Between rescuing raptors and studying a paper nest abandoned by wasps, my cyber friend Mrs. C is questioning my sanity. She suggested doing a television series called "Grizzly Glaser" featuring a pet bear and me in plaid. My sister added to grow a beard, so long as it's not a wasp beard. At least, one of my Charlotte Mason friends didn't blink an eye and only asked me to take pictures, hopefully not of the woman running with arms flailing over her head as another friend envisioned.
I wasn't too worried. We had a major arctic blast last week with temperatures as low as 19 degrees Fahrenheit. That night was miserable in the Glaser household because a transformer blew in the middle of the night and we lost power for four hours. The warmest room in the house (the kitchen) hit an all-time low of 50 degrees!
Since so many people feared for our safety, I did a little research:
The colony dies in the fall with only the newly produced queens surviving the winter. The new queens leave their nests during late summer and mate with males. The queens then seek out overwintering sites, such as under loose bark, in rotted logs, under siding or tile, and in other small crevices and spaces, where they become dormant. These queens become active the following spring when temperatures warm. They search for favorable nesting sites to construct new nests. They do not reuse old nests. . .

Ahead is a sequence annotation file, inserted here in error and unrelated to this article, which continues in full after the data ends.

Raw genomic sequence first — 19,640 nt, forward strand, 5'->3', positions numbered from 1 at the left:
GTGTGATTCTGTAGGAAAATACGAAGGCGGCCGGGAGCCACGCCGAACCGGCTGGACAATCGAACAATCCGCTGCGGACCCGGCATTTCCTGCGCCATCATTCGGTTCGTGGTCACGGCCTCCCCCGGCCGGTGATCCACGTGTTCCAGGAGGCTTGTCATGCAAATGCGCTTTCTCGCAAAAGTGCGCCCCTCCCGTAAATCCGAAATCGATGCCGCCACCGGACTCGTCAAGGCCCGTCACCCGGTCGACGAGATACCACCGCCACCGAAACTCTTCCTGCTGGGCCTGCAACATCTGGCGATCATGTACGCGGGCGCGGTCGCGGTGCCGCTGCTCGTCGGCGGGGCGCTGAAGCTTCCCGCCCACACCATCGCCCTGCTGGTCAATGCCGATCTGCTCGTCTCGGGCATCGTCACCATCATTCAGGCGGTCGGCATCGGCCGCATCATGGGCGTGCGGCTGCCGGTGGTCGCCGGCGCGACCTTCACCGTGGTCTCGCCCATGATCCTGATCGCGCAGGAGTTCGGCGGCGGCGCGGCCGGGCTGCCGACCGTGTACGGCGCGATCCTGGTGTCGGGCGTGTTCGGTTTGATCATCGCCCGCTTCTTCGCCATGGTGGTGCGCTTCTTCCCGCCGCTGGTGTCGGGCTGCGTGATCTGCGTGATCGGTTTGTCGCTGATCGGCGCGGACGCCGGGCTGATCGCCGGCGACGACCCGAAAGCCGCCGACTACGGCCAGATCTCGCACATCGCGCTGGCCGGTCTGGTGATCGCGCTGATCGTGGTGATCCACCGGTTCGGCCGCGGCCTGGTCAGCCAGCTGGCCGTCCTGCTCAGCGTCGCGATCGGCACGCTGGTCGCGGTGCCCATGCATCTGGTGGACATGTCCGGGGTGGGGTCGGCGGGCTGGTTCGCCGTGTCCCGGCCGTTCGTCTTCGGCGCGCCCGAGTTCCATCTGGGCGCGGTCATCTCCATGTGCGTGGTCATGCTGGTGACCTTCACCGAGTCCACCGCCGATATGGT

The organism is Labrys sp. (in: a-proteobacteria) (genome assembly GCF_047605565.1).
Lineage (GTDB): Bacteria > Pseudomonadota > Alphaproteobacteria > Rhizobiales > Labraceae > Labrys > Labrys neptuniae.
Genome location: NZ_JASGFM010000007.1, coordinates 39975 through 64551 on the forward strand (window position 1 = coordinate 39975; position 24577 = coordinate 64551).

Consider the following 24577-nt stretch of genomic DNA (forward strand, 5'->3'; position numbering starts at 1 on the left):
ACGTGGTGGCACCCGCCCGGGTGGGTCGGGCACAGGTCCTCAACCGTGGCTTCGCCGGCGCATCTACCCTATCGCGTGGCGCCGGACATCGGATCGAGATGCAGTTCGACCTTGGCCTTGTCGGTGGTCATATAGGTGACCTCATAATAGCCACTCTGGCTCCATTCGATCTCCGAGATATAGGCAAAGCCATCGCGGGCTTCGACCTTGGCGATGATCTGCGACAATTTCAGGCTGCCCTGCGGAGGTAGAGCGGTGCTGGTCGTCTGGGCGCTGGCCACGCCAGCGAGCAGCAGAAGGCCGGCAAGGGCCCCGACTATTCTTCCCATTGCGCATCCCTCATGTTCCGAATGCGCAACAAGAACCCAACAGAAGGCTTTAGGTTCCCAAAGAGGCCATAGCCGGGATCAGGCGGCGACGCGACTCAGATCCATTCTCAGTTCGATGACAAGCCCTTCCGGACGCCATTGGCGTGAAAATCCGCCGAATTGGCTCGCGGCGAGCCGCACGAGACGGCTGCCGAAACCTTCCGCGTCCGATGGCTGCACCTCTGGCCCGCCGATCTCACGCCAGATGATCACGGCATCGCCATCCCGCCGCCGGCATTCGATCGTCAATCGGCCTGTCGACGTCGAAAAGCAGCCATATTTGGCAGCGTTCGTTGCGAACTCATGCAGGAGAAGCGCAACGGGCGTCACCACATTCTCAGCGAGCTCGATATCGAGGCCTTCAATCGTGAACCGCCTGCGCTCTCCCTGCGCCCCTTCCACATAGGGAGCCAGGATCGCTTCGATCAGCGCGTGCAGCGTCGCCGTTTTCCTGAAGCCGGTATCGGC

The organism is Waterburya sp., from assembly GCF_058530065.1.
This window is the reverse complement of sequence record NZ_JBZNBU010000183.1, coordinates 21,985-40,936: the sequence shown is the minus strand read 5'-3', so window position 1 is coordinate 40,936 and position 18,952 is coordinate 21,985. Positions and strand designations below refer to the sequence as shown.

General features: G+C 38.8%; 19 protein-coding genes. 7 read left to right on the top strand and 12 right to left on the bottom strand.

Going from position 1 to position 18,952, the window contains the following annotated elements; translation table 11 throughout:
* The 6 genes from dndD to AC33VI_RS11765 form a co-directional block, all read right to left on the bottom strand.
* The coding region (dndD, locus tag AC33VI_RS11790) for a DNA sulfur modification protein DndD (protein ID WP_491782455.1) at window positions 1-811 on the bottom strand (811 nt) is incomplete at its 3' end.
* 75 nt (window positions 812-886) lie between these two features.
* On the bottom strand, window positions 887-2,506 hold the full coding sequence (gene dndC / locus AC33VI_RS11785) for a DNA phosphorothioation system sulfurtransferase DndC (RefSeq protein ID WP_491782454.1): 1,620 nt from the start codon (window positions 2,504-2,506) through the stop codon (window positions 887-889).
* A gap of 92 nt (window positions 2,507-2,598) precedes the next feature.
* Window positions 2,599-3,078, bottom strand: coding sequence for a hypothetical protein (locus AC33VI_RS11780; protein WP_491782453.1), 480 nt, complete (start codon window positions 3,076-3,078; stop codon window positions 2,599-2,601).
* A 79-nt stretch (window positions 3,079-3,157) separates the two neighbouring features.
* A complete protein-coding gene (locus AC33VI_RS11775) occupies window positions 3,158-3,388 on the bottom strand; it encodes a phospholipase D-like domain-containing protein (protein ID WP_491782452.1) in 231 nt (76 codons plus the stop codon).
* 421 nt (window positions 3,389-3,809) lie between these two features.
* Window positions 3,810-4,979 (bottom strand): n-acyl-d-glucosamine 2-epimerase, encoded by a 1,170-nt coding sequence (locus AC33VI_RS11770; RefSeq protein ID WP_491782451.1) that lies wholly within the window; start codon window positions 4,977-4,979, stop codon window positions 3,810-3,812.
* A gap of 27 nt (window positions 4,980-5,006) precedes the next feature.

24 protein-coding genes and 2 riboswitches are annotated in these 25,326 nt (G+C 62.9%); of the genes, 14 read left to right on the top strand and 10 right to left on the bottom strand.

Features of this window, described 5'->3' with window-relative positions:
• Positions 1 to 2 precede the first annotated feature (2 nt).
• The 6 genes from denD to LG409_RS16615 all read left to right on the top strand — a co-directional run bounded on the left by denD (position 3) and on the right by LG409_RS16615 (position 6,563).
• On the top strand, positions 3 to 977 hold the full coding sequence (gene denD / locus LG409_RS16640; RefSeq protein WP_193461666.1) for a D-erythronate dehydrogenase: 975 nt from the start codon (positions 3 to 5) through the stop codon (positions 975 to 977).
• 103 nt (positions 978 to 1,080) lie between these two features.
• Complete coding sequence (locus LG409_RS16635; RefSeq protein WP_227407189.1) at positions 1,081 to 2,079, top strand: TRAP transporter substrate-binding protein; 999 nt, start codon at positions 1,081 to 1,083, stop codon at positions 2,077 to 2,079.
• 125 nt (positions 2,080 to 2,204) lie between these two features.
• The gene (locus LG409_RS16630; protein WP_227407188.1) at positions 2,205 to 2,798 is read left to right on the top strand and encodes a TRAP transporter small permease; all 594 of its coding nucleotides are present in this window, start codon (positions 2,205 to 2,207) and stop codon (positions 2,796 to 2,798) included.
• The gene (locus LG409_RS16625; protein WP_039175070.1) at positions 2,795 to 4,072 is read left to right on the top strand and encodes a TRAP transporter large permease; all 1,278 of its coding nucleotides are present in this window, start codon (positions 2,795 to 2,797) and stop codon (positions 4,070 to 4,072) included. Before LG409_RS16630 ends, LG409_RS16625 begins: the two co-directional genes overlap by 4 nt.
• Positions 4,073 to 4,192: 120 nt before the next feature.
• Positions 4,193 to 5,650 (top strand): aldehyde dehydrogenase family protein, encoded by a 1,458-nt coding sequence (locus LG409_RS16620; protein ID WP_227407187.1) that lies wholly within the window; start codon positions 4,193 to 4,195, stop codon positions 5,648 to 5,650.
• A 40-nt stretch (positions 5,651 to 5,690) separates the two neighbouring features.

At temperatures below 50° F, wasps have difficulty flying. Never seal a wasp nest until you are sure there are no surviving wasps inside. If a nest is not discovered until fall, control may be unnecessary as imminent freezing temperatures will kill the colony.
We started this nature study early in the fall when the wasps were active. Wasps love our camellia, which is right next to the old cookhouse in our yard, where the wasps like to build paper nests. From time to time, I sneaked in and snapped pictures of the relatively small nests. We wrapped up the ladybug study and segued into wasps by comparing the physical similarities and differences. I'm not crazy enough to handle live wasps and we relied upon photographs for our Venn diagram.
A month later, on a particularly cold day, we studied the wasp colony again. Because the nest looked abandoned, I thought we were safe to study it. Closer inspection revealed what surviving wasps do to stay warm. We documented the dwindling of its population on a Venn diagram and recorded our observations.
Pamela also made entries in her nature journal.
Yesterday, before hastily grabbing the nest, I checked behind it and looked for evidence of live wasps. Once I was absolutely certain of our safety, I called Pamela into the cookhouse. As you can see in the video below Pamela showed wise caution and overcame her mild fears when she saw me standing in the cookhouse unmolested. We removed the nest and headed in the house to study it.
Shea, the friend who invited me on the raptor adventure, told me how brave her grandmother was, "My Maw-Maw used to pull down the one's full of larva when the adults were not around and use the larva as fishing bait. I was always terrified when she would break into one of those cells and pull out the wasps in various stages of development . . . talk about bravado!"
Yeah, well . . . I'm going to have to think about that . . . maybe early next summer when the colony is weak. I'll face the fierce wasps and grow a beard. But, I won't wear plaid!